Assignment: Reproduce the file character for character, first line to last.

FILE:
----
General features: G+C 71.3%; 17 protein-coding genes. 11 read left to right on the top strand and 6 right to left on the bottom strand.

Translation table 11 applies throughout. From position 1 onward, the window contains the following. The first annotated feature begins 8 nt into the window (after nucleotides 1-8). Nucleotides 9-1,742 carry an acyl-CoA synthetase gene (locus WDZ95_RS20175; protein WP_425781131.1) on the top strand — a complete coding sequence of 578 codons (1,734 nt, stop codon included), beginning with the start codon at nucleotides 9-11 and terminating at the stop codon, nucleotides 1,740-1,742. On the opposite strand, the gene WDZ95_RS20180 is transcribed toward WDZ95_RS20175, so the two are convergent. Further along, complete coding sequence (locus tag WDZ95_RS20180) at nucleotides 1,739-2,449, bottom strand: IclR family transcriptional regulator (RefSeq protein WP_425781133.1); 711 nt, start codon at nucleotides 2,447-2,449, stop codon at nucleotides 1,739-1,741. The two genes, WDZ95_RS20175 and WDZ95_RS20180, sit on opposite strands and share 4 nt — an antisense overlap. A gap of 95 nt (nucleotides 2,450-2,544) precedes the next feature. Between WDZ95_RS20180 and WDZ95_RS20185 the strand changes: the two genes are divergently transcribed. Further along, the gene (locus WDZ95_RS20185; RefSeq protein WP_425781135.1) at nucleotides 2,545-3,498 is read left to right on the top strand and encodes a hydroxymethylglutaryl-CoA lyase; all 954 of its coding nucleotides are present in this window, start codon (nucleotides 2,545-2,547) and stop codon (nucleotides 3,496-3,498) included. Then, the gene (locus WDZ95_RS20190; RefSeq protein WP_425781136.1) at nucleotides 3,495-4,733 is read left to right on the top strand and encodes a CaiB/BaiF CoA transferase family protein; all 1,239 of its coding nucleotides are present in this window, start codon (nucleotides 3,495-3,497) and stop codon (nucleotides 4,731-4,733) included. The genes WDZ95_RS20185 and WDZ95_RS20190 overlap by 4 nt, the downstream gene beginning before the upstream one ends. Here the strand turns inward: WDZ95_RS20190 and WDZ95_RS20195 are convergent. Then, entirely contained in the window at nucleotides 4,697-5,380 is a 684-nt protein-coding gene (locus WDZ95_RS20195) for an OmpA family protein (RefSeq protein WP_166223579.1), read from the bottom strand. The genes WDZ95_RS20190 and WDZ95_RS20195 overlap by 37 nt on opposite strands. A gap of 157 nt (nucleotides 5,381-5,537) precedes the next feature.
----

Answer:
General features: G+C 71.3%; 17 protein-coding genes. 11 read left to right on the top strand and 6 right to left on the bottom strand.

Translation table 11 applies throughout. From position 1 onward, the window contains the following. The first annotated feature begins 8 nt into the window (after nucleotides 1-8). Nucleotides 9-1,742 carry an acyl-CoA synthetase gene (locus WDZ95_RS20175; protein WP_425781131.1) on the top strand — a complete coding sequence of 578 codons (1,734 nt, stop codon included), beginning with the start codon at nucleotides 9-11 and terminating at the stop codon, nucleotides 1,740-1,742. On the opposite strand, the gene WDZ95_RS20180 is transcribed toward WDZ95_RS20175, so the two are convergent. Further along, complete coding sequence (locus tag WDZ95_RS20180) at nucleotides 1,739-2,449, bottom strand: IclR family transcriptional regulator (RefSeq protein WP_425781133.1); 711 nt, start codon at nucleotides 2,447-2,449, stop codon at nucleotides 1,739-1,741. The two genes, WDZ95_RS20175 and WDZ95_RS20180, sit on opposite strands and share 4 nt — an antisense overlap. A gap of 95 nt (nucleotides 2,450-2,544) precedes the next feature. Between WDZ95_RS20180 and WDZ95_RS20185 the strand changes: the two genes are divergently transcribed. Further along, the gene (locus WDZ95_RS20185; RefSeq protein WP_425781135.1) at nucleotides 2,545-3,498 is read left to right on the top strand and encodes a hydroxymethylglutaryl-CoA lyase; all 954 of its coding nucleotides are present in this window, start codon (nucleotides 2,545-2,547) and stop codon (nucleotides 3,496-3,498) included. Then, the gene (locus WDZ95_RS20190; RefSeq protein WP_425781136.1) at nucleotides 3,495-4,733 is read left to right on the top strand and encodes a CaiB/BaiF CoA transferase family protein; all 1,239 of its coding nucleotides are present in this window, start codon (nucleotides 3,495-3,497) and stop codon (nucleotides 4,731-4,733) included. The genes WDZ95_RS20185 and WDZ95_RS20190 overlap by 4 nt, the downstream gene beginning before the upstream one ends. Here the strand turns inward: WDZ95_RS20190 and WDZ95_RS20195 are convergent. Then, entirely contained in the window at nucleotides 4,697-5,380 is a 684-nt protein-coding gene (locus WDZ95_RS20195) for an OmpA family protein (RefSeq protein WP_166223579.1), read from the bottom strand. The genes WDZ95_RS20190 and WDZ95_RS20195 overlap by 37 nt on opposite strands. A gap of 157 nt (nucleotides 5,381-5,537) precedes the next feature.